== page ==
Of course, there is always a possibility that, through conversations of this sort, someone could (either intentionally or inadvertently) incorporate your ideas into their own work and “scoop” you on the ideas. However, this would seem to be a very low risk. I can think of only two instances in my own past where a student came to me with such concerns, but neither seemed justified on closer inspection. One appeared to be an example of coincidental convergence on a pithy phrase, but the term was being used with a very different meaning in the other author’s work. The other was likely an over-interpretation of the similarity of ideas, and on closer inspection the other author had not captured the nuance of the student’s work. In both cases, the students’ publications have been taken up well in the literature, and the incident seemed not to have affected this success. But even if the other person’s use of your ideas does overlap with your own, it is not clear that this is a serious problem. As with the second case above, you likely have a more nuanced version of the issue because of the conceptual work you have put in. So, again, it might be best to think of this situation as the other person “preparing the ground” for your work. Most likely you will be able take the work forward with greater ease and publicity than if you were the only one writing about it. It is true that some credit may go to the person who “said it first”, but credit will also accrue to the person who leverages the ideas well in the long term, and you are in the best position to leverage your ideas well.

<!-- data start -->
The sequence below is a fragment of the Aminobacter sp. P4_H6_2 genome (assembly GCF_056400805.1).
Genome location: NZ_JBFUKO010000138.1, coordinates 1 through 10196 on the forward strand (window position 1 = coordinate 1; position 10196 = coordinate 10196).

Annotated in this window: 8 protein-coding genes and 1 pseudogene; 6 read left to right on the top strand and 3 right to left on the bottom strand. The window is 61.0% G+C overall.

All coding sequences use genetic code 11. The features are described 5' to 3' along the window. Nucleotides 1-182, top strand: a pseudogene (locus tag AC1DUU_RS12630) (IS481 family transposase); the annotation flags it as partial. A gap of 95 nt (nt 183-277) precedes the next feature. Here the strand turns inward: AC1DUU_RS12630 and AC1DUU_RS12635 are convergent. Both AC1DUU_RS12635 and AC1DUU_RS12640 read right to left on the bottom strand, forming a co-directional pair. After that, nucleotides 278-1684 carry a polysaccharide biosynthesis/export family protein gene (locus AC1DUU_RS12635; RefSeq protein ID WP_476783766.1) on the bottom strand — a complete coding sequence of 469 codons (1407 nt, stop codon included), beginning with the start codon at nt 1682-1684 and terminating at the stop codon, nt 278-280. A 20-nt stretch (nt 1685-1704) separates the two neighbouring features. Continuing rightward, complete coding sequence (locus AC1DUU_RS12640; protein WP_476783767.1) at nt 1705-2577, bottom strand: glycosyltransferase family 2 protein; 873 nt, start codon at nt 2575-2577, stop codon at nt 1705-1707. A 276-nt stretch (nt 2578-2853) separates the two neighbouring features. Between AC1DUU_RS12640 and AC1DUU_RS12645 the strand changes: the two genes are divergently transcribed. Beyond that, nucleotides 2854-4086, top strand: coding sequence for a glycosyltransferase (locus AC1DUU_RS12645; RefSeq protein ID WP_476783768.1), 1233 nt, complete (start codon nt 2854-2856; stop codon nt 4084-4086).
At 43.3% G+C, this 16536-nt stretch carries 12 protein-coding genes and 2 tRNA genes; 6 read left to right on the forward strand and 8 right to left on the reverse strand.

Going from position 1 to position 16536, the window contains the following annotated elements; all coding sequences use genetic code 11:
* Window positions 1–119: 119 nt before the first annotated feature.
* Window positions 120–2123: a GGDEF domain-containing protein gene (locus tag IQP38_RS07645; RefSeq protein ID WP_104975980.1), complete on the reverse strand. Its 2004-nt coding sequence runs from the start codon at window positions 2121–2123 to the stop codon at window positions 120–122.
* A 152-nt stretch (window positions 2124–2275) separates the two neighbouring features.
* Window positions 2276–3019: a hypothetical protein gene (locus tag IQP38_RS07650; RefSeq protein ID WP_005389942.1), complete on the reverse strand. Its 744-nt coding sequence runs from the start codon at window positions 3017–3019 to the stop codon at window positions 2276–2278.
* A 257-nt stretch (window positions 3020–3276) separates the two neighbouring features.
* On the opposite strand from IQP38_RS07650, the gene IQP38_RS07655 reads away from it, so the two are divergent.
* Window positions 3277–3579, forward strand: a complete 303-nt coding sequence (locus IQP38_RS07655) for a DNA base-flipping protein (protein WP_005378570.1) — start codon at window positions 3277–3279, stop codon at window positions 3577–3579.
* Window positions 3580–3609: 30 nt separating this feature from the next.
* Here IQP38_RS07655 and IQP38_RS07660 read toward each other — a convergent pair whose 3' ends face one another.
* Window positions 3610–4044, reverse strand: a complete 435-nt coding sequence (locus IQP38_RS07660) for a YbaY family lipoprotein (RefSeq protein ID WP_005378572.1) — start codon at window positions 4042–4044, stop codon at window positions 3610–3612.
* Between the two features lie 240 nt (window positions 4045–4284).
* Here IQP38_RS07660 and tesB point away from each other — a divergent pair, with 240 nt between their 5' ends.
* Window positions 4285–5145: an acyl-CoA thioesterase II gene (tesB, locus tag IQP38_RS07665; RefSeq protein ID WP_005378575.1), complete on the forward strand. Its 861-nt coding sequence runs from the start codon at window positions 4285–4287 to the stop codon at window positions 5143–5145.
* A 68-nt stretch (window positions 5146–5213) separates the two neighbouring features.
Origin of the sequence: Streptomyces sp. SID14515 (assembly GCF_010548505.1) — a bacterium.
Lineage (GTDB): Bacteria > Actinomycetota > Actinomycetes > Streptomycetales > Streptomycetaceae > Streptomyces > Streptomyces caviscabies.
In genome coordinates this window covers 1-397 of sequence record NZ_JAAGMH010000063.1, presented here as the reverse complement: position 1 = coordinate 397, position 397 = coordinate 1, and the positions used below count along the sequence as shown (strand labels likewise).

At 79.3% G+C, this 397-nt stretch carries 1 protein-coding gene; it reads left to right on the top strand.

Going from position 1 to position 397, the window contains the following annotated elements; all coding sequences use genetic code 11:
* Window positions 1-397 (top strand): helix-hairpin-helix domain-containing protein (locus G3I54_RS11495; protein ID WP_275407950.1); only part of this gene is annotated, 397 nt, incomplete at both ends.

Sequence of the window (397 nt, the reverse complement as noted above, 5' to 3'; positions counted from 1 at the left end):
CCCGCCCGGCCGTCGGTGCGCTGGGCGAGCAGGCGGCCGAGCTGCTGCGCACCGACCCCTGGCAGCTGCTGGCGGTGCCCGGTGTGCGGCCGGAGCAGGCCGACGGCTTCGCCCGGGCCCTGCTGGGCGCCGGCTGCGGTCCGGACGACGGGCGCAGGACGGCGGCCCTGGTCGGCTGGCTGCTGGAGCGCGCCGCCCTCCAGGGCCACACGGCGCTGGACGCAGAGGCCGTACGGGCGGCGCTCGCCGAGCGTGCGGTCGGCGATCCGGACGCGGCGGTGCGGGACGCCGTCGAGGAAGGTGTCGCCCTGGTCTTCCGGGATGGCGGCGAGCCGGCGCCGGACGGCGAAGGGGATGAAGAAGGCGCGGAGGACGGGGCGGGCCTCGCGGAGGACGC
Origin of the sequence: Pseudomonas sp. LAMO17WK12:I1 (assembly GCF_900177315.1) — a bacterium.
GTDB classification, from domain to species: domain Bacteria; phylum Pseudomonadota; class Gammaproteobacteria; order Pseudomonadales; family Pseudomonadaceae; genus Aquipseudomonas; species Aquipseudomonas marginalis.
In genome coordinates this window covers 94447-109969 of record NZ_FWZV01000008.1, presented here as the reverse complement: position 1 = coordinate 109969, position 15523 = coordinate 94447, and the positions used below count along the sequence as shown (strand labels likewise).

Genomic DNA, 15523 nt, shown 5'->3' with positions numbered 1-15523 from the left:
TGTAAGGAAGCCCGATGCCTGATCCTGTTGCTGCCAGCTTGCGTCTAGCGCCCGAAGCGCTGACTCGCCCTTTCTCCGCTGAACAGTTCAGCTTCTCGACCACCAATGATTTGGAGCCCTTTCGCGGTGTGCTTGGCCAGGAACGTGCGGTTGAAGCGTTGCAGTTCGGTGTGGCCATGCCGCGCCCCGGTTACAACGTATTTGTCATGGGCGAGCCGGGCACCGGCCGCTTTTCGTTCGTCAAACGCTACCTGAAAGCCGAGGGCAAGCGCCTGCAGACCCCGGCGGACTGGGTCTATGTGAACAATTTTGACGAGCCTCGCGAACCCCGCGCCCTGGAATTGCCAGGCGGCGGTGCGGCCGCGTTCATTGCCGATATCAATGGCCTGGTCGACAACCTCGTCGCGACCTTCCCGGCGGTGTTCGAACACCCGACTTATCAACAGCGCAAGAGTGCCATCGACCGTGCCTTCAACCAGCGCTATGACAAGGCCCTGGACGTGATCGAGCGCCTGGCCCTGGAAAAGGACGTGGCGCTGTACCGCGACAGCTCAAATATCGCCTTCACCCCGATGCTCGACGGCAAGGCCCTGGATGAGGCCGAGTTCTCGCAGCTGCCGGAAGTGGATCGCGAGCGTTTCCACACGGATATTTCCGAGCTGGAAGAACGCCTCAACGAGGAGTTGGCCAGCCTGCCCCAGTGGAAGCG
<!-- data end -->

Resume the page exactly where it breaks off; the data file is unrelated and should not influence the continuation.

Finally, being free in sharing your early thinking with others can create a reputation for being open and generous with ideas, which has its own value. It enables others to be more free with you about their ideas, further enriching your own thinking as well as your awareness of what is going on in the field. It creates greater opportunities for collaboration as you find others with related interests. And it positions you as a contributor to (rather than detractor from) the very culture of collaboration and generativity that makes this community such a special place to spend time. Science, at its best, is a social activity. Social activities, at their best, involve meaningful personal engagements. And meaningful personal engagements are open, friendly, and mutually supportive. In health professions education, there is a culture of friendliness and mutual support. You can be a part of supporting that culture, and you can leverage it well, by sharing ideas liberally whenever you can.